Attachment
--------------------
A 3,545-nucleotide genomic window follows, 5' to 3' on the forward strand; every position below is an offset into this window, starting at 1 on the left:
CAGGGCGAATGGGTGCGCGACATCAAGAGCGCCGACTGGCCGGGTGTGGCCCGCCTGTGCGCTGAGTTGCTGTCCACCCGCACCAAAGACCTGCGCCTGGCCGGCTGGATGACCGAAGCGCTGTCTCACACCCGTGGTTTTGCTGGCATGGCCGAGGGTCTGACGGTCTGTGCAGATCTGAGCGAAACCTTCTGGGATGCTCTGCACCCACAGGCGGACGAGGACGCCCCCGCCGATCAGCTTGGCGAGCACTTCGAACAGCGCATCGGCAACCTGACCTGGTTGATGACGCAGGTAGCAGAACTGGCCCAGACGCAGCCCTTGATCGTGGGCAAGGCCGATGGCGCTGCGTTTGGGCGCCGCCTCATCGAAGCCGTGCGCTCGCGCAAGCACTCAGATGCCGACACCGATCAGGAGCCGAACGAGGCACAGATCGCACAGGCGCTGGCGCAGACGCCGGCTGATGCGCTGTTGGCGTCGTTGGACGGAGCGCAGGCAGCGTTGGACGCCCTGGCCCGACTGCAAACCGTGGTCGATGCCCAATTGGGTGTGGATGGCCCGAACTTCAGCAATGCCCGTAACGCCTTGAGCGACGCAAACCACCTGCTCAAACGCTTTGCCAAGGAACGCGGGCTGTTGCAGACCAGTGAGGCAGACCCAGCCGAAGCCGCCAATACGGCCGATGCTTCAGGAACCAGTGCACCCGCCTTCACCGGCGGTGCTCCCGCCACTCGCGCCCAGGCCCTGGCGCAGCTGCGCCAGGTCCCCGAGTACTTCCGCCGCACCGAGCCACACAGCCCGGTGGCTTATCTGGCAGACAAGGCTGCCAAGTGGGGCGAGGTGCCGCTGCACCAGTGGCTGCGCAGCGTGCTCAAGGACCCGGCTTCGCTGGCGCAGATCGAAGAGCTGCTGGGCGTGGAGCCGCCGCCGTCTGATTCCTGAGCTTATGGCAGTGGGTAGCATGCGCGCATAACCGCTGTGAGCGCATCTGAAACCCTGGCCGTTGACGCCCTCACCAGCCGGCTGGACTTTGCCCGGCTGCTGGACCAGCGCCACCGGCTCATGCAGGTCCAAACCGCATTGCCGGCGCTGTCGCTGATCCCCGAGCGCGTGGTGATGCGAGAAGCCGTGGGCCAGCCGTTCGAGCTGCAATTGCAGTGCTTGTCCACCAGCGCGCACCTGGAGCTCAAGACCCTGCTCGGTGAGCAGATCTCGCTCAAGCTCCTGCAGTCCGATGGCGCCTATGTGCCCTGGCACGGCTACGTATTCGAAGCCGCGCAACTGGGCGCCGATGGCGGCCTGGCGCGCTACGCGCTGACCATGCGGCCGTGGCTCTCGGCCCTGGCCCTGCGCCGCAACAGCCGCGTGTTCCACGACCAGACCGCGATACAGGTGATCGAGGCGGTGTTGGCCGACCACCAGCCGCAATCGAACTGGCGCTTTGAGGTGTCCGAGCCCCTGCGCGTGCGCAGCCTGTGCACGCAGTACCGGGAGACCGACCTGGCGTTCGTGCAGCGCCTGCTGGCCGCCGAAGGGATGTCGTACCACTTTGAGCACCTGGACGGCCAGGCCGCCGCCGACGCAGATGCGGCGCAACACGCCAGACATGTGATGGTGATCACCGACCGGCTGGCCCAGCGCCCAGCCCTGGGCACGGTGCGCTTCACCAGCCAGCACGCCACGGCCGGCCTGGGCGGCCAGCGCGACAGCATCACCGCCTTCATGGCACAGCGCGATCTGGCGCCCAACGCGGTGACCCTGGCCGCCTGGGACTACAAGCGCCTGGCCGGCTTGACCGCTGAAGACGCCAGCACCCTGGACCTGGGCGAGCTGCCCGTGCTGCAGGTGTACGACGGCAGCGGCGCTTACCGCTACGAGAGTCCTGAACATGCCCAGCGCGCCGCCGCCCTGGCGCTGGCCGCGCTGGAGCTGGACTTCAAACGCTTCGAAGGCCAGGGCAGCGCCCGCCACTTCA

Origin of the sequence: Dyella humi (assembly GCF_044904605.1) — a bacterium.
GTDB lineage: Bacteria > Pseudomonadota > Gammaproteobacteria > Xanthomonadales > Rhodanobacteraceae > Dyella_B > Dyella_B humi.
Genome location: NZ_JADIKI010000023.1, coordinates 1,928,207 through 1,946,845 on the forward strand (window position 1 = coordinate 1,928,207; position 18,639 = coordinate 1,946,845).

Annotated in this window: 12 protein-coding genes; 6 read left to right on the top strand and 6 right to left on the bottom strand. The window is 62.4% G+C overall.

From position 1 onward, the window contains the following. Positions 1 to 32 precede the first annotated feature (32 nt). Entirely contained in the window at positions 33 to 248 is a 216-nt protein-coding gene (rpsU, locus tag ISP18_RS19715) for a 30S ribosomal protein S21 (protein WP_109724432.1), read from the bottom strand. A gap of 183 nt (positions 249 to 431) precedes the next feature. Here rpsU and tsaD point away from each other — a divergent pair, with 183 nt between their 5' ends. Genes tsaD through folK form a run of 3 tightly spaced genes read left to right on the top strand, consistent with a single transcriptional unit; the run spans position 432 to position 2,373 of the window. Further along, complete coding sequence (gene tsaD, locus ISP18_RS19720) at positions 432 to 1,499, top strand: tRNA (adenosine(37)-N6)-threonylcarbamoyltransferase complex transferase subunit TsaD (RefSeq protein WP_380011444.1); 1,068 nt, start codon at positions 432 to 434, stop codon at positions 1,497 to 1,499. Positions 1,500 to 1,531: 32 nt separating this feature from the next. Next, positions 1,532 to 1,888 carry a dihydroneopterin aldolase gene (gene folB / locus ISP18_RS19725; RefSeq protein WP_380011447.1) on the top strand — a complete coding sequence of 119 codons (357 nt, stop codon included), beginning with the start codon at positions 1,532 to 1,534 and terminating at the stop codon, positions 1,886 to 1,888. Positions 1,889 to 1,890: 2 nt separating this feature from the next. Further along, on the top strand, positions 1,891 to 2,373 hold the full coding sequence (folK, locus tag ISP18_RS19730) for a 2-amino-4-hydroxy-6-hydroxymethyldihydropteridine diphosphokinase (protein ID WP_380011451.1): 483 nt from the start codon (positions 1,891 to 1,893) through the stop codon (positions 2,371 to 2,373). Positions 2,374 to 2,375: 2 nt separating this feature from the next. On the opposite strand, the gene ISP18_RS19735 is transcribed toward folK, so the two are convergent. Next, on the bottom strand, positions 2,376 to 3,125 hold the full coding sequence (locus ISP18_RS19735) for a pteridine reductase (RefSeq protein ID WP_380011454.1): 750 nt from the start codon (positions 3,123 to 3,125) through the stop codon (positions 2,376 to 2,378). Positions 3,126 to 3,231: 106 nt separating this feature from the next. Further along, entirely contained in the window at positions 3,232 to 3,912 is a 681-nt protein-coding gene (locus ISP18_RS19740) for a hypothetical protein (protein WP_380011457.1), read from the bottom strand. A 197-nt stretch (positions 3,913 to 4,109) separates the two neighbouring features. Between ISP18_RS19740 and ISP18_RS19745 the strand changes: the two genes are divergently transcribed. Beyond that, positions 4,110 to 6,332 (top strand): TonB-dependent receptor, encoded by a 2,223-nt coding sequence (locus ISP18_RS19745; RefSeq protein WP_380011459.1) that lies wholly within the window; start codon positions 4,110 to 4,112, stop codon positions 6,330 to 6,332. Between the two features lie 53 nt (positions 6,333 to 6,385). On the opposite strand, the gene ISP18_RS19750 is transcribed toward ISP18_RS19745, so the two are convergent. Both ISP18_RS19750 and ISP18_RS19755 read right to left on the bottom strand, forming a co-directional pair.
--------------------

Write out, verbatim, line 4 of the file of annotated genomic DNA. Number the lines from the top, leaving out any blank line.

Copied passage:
GTDB lineage: Bacteria > Pseudomonadota > Gammaproteobacteria > Xanthomonadales > Rhodanobacteraceae > Dyella_B > Dyella_B humi.